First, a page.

Dr. Murad Ghanim: The [whiteflies] feed on the plants, weaken them so that other pests and diseases can attack, and transmit viruses such as the dreaded tomato yellow leaf curl virus.With gossamer white wings and a body less than 1.2mm, the whitefly does not look menacing. But beware, looks are deceiving. The pest inflicts enormous damage when it attacks the leaves of decorative flowers, cucumbers, tomatoes, watermelon, and cotton.
“The whitefly attacks 500 different types of plants – vegetables, and ornamental flowers,” said Dr. Murad Ghanim, an entomologist at Israel’s Volcani Institute of Agriculture in Bet Dagan. The Volcani is the main center for agricultural research in Israel, and its sprawling center has a reputation for excellent basic and applied research.
“The [whiteflies] feed on the plants, weaken them so that other pests and diseases can attack, and transmit viruses such as the dreaded tomato yellow leaf curl virus,” Ghanim told ISRAEL21c during a visit to his lab at the institute. “Wilting and wimpy plants are tell-tale signs of invasion. In a worse case scenario, when the whitefly sucks food from plants (such as cotton), it excretes sugars which stick to the cotton and ruin the quality; worse, the black spots it creates attract a fungus which inhibits photosynthesis, threatening an entire crop.”
Ghanim, who began collecting insects in high school at the Yamma Agricultural School near Netanya, explained that the battle against plant pests is a serious problem.
In the 1990s, swarms of the B-biotype whitefly swept through North American crops, inflicting more than a billion dollars worth of damages on farmers in the US and Mexico, according to a report in the journal Nature. Beautiful imported red poinsettia plants were dangerous carriers of the insect that managed to sneak across the border. In 2005, the superfly was detected in 22 states.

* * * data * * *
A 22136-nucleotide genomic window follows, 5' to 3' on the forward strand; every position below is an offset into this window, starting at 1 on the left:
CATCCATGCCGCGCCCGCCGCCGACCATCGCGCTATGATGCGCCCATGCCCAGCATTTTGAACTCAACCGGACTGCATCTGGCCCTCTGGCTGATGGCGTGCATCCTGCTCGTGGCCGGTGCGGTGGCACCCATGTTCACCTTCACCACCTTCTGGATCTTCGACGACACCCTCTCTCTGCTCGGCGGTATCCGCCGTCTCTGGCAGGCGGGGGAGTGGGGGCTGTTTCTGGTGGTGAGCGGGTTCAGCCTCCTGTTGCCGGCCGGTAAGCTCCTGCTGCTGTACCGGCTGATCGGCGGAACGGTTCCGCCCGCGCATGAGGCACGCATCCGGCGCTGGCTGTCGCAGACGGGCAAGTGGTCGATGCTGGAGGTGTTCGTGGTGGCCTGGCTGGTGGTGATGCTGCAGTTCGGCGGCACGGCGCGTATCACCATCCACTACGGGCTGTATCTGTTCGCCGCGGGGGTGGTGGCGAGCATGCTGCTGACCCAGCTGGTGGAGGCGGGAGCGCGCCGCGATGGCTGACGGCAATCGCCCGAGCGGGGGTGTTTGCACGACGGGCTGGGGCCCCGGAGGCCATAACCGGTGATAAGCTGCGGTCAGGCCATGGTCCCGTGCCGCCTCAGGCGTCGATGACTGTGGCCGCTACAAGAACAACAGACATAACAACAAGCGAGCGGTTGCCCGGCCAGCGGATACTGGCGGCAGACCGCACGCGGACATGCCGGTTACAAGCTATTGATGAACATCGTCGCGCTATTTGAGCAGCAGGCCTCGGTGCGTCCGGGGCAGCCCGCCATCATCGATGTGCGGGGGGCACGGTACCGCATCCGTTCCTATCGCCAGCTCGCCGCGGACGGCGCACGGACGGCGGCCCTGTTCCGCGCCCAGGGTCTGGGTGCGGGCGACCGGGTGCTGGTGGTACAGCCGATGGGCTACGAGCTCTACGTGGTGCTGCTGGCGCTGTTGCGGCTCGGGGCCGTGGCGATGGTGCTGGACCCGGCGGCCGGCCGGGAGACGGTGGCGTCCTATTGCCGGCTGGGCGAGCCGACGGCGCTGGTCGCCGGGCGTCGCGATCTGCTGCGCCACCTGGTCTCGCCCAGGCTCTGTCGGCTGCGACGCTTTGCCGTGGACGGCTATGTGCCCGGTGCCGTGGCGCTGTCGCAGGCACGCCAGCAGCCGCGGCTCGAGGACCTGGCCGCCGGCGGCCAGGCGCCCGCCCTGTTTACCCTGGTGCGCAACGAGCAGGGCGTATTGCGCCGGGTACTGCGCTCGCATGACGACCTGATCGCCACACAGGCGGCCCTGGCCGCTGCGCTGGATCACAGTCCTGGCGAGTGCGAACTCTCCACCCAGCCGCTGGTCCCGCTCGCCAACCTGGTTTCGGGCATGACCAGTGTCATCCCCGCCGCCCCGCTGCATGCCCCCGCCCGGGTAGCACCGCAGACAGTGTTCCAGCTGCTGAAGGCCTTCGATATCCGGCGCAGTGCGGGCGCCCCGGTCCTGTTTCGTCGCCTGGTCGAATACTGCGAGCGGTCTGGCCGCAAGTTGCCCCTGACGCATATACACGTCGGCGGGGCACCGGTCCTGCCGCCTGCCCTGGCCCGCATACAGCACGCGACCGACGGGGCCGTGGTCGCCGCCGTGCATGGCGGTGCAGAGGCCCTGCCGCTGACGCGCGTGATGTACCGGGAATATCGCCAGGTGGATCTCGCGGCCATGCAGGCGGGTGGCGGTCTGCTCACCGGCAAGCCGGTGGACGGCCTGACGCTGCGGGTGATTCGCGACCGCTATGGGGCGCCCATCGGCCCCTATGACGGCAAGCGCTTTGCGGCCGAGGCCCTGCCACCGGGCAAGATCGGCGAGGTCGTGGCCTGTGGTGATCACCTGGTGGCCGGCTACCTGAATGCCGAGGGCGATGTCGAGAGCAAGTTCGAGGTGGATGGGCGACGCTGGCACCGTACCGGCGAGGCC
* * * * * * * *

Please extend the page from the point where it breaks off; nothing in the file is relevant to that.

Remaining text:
Experts in pest control say that the whitefly is the gravest threat to crops worldwide. But according to Ghanim, who earned his PhD from the Hebrew University Faculty of Agriculture in Rehovot, and went on for a post-doc in insect genetics at Yale University,
chemical pesticides seem to be a no-win solution.
“In addition to being poisonous to humans, you have to spray every few days,” Ghanim said. And the high doses used to control them do peripheral damage, killing other good bugs and birds.
“The whitefly has two clever innate ways to deal with pesticides,” Ghanim explained. It mutates, or modifies its genes to survive, so that a molecule from the pesticide cannot bind with the protein being targeted; and additionally, it alerts a gene to detoxify a pesticide by overexpression of a detoxification enzyme.
The Israeli team is doing basic research on how pesticides work, how the whitefly develops resistance, and optimum concentrations to use to prevent resistance. Ghanim is keen on developing a genetic understanding and solution to the problem.
The most promising innovative pest control method is Symbiont-Based Protection (SyBaP), which uses genetic engineering. The target is the hidden symbiont, bacteria that lives in specialized organs of the insect providing it with amino acids, and is in turn being protected from the environment by the insect.
“If you kill the bacteria, you kill the bug,” said Ghanim.